We see three of these earlier covenants referred to in the first line of the New Testament:

"The book of the genealogy of Jesus Christ, the son of David, the son of Abraham" (see Matthew 1:1).

In its first words, the New Testament points us back to creation, to Genesis, the first book of the Old Testament. The word we translate "genealogy" is actually genesis, a word meaning "creation," and of course, the name of the Bible’s first book.

We’re also referred in this first sentence to God’s covenants with David and with Abraham. Remember that Abraham’s covenant involved the gift of a son, Isaac, whose descendants were to be the source of blessing for all the earth (see Genesis 22:18).

Finally, Jesus is called "Christ," the Greek word for Messiah or "anointed one." This word points us to the covenant with David - the Messiah or Christ was the Davidic figure that many of Israel’s prophets said would be sent to deliver Israel and restore the kingdom to Israel.

So in the first sentence of the New Testament we have an allusion to three of the five peaks of salvation history that we have studied in our previous lessons - Adam, Abraham and David.

And in this sentence, so rich in Old Testament allusions, we have a summary of all that the New Testament will tell us about Jesus: The New Testament is the book about the new world created by Jesus, the Messiah, the promised son of David, in whom God fulfills His promise to Abraham - that in his descendants all peoples will be blessed.

Continue to Section 2

Other Lessons

  • Lesson One: How a Catholic Starts to Read the Bible
  • Lesson Objectives
    1. To learn how to read the Bible the way the Catholic Church has always read it.
    2. To understand the concepts of “salvation history” and “covenant” and their importance for reading the Bible.
    3. To learn the key points of the creation story in the Bible’s first book, Genesis.

    Begin Lesson One

  • Lesson Two: Creation, Fall and Promise
  • Lesson Objectives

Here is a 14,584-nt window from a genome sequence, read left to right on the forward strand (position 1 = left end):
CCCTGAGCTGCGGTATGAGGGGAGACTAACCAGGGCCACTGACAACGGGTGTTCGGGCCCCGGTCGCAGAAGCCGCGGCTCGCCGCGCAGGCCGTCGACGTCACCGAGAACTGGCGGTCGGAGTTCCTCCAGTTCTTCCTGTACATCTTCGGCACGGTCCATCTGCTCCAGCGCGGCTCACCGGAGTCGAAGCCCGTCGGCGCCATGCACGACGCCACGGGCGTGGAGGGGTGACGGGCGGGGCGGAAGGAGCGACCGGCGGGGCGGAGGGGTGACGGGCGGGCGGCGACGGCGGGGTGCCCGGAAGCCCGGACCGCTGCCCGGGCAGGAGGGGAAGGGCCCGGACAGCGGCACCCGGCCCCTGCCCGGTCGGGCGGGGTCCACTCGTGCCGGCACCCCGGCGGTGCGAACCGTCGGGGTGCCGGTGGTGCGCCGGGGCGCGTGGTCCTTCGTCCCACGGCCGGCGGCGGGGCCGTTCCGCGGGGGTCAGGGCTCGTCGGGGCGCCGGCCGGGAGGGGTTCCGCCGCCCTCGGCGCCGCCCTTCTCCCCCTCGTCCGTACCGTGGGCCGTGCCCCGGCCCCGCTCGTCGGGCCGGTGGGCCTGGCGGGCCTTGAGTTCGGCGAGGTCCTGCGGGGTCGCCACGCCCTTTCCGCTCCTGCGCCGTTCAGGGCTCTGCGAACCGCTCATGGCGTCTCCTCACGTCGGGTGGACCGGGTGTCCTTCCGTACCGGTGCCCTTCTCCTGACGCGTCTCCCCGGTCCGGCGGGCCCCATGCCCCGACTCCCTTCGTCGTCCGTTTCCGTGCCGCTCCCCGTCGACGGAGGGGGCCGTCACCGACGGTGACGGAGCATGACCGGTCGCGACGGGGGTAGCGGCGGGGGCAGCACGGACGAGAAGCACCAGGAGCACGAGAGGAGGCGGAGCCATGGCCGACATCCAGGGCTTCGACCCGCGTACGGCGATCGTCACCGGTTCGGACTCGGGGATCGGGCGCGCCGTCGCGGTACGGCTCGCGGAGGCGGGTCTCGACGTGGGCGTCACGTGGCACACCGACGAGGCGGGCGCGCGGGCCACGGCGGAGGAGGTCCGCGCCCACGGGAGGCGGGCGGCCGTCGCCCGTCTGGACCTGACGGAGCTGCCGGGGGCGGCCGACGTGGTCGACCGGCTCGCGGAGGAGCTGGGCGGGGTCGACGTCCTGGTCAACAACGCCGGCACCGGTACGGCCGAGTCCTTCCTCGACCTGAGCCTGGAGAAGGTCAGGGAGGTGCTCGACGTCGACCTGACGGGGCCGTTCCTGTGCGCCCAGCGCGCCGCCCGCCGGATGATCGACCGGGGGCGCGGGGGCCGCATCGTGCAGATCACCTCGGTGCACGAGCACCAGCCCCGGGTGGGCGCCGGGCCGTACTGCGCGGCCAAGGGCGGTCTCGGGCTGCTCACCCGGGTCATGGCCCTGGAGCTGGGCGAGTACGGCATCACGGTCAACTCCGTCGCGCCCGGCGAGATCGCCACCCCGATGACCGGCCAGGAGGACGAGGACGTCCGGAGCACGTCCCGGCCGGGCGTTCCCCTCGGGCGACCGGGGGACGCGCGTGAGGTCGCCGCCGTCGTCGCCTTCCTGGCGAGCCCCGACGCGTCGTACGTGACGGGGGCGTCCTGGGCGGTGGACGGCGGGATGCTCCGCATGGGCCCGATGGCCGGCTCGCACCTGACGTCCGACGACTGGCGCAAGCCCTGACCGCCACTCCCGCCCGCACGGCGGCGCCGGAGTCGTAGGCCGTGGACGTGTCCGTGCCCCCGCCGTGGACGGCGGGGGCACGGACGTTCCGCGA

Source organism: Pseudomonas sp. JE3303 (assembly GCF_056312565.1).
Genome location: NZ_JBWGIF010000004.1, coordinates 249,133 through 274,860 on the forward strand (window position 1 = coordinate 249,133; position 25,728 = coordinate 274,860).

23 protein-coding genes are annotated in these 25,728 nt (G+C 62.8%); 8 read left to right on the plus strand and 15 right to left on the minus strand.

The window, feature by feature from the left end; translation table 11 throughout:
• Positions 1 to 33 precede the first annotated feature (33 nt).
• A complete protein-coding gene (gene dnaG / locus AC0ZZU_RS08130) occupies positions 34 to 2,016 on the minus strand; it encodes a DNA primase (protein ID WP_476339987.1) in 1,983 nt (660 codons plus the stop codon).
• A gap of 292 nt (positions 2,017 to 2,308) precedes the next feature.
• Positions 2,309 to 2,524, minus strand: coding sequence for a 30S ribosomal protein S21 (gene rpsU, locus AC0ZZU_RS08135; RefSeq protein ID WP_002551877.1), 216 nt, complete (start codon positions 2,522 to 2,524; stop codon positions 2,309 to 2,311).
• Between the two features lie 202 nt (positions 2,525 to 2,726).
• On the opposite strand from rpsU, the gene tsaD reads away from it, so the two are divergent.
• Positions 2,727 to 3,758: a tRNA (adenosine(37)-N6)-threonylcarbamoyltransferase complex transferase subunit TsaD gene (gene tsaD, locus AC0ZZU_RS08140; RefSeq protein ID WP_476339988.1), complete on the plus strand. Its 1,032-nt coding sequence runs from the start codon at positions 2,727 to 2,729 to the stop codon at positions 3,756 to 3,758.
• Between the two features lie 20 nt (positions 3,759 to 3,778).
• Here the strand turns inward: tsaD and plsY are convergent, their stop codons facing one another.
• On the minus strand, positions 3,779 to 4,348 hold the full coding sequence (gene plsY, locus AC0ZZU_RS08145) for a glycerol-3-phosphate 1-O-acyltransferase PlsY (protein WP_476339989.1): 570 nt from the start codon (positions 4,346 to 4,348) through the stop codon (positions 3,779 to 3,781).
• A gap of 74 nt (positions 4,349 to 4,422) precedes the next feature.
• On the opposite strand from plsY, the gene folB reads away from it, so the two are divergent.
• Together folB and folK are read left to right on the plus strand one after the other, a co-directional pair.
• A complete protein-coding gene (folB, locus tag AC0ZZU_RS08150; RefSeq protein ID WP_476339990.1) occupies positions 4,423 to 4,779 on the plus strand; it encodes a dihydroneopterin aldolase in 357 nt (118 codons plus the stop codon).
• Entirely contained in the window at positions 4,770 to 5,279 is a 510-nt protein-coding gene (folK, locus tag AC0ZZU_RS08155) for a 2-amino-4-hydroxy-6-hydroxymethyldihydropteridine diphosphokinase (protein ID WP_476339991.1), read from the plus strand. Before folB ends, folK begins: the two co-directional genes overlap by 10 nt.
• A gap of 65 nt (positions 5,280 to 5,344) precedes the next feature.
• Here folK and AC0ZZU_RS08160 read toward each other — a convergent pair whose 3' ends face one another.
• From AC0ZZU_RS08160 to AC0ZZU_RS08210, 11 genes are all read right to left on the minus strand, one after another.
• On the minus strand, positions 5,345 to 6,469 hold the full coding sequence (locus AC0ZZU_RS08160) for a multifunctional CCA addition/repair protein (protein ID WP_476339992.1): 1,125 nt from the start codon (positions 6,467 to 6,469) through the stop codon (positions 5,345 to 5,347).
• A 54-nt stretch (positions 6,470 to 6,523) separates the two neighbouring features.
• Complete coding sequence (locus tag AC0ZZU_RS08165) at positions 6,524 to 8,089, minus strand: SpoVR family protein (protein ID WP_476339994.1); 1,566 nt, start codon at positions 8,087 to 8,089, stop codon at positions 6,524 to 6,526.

1. To read Genesis 1-3 with understanding.
    2. To learn God’s “original intent” in creating man and woman.
    3. To understand the sin of Adam and Eve and understand God’s promise of a New Adam and a New Eve.

    Begin Lesson Two

  • Lesson Three: East of Eden, Headed to Egypt
  • Lesson Objectives
    1. To read Genesis 3-50 with understanding.
    2. To understand God’s covenants with Noah and with Abraham and to see how these covenants look forward to, and are fulfilled in the New Covenant of Jesus Christ.
    3. To appreciate the key figures in the story of Abraham - Melchizedek, circumcision, the sacrifice of Isaac - as they are interpreted in the Church’s tradition.

    Begin Lesson Three

  • Lesson Four: On the Way to the Promised Land
  • Lesson Objectives
    1. To read the Books of Exodus, Leviticus, Numbers, and Deuteronomy with understanding.
    2. To understand God’s covenant with Israel at Sinai and to see how this covenant looks forward to and is fulfilled in the New Covenant of Jesus Christ.
    3. To appreciate the key figures and events - Moses, the Passover, and the vocation of Israel as “a kingdom of priests” - as they are interpreted in the Church’s tradition.

    Begin Lesson Four

  • Lesson Five: To Kingdom Come
  • Lesson Objectives
    1. To finish reading the Old Testament (from Joshua to Malachi) and to read with understanding.
    2. To understand the broad outlines of the history of Israel in light of God’s covenant with Abraham.
    3. To appreciate the crucial importance of God’s everlasting covenant with David.

    Begin Lesson Five